Regarding the EVFTA, Luong Hoang Thai, Director of the Multilateral Trade Policy Department (Ministry of Industry and Trade), said that, as a high-quality FTA with extensive commitments, the EVFTA has helped Vietnamese enterprises stand firm during the outbreak of the Covid-19 pandemic. Right from the first year of the EVFTA implementation (from August 2020 to the end of July 2021), Vietnam’s export turnover to the EU market reached US$39.75 billion, up 6.2%. Import turnover reached US$16.51 billion, increased by more than 24% compared to before the agreement. Entering the second year of implementation (from August 2021 to the end of May 2022), Vietnam’s export turnover reached US$36.8 billion, up 39.17% over the same period last year; and import turnover reached US$13.94 billion, down 32%.
Increase businesses’ initiative
In addition to the achieved results, in the process of extensive international economic integration, especially taking advantage of opportunities from the FTAs, Vietnamese enterprises have faced many difficulties and challenges. Thai said that for the EVFTA, enterprises faced many difficulties due to strict requirements on quality standards and product safety. Besides, enterprises still lack information about regulations, domestic requirements of importers, measures to deal with commercial lawsuits, as well as a lack of links with enterprises in the same industry to ensure product diversity, and output, and reduce export costs. “Therefore, businesses need to follow up and update information regularly to promptly respond,” said Thai.
From the perspective of enterprises and industries, meeting the origin rules of the FTAs, typically the CPTPP, is a matter of particular concern. Luong Duc Long, Vice President and General Secretary of the Vietnam Cement Association, said that for the cement industry, most of the input materials used local raw materials and fuels.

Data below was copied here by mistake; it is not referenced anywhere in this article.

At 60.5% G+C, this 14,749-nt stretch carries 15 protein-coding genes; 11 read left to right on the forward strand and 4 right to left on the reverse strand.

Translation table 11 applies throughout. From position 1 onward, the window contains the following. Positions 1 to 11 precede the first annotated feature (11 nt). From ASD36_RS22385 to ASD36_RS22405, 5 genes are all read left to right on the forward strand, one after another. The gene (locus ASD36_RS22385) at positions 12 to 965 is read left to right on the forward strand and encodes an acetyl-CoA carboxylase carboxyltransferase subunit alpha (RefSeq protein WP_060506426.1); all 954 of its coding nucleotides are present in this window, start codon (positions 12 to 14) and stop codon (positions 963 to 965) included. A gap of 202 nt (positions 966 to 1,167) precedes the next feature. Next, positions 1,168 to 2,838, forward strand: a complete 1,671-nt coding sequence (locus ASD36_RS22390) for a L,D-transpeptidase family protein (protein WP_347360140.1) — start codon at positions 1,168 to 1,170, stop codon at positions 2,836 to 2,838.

“Information about the process, procedures, and records are currently not fully understood by enterprises. Therefore, we hope that State management and specialized agencies will support businesses to implement the standards of origin rules, creating favorable conditions for cement exports to the CPTPP countries and other markets,” said Long.
In addition to support from State management agencies, according to Tran Thi Lan Anh, General Secretary of the Vietnam Federation of Trade and Industry, standing at the “door” of integration, the initiative of each enterprise is very important. Enterprises need to actively explore commitments in the FTAs, typically the RCEP; proactively prepare, act appropriately to make the most of opportunities as well as handle arising challenges. “Most importantly, businesses need to focus on improving their capacity to have enough foundation and strength to compete in the context of integration,” said Lan Anh.
|Promoting Vietnam’s supporting industries to deeply participate in global value chains|
Concerning international economic integration, promoting Vietnam’s imports and exports, Minister of Industry and Trade Nguyen Hong Dien said that the Ministry of Industry and Trade would focus on supporting businesses to make good use of the signed FTAs to speed up production and export; instructing businesses to proactively take advantage of opportunities when the world demand is increasing for Vietnam’s key products.